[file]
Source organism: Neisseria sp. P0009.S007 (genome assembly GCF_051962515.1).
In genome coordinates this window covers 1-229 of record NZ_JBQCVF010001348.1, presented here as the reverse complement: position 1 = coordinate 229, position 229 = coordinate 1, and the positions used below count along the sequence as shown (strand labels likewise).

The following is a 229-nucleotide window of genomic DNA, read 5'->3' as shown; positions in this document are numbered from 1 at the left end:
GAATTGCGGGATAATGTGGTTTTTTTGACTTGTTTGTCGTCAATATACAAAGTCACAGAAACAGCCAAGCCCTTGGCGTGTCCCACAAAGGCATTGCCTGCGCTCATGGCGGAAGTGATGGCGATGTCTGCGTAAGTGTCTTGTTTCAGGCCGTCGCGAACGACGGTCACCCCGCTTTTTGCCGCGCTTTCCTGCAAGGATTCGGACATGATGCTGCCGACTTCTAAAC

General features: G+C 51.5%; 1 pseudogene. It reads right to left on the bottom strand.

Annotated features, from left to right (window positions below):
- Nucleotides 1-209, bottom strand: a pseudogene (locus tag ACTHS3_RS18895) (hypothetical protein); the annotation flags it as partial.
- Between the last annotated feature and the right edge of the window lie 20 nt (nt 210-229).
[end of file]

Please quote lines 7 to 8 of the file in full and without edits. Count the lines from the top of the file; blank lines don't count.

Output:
- Nucleotides 1-209, bottom strand: a pseudogene (locus tag ACTHS3_RS18895) (hypothetical protein); the annotation flags it as partial.
- Between the last annotated feature and the right edge of the window lie 20 nt (nt 210-229).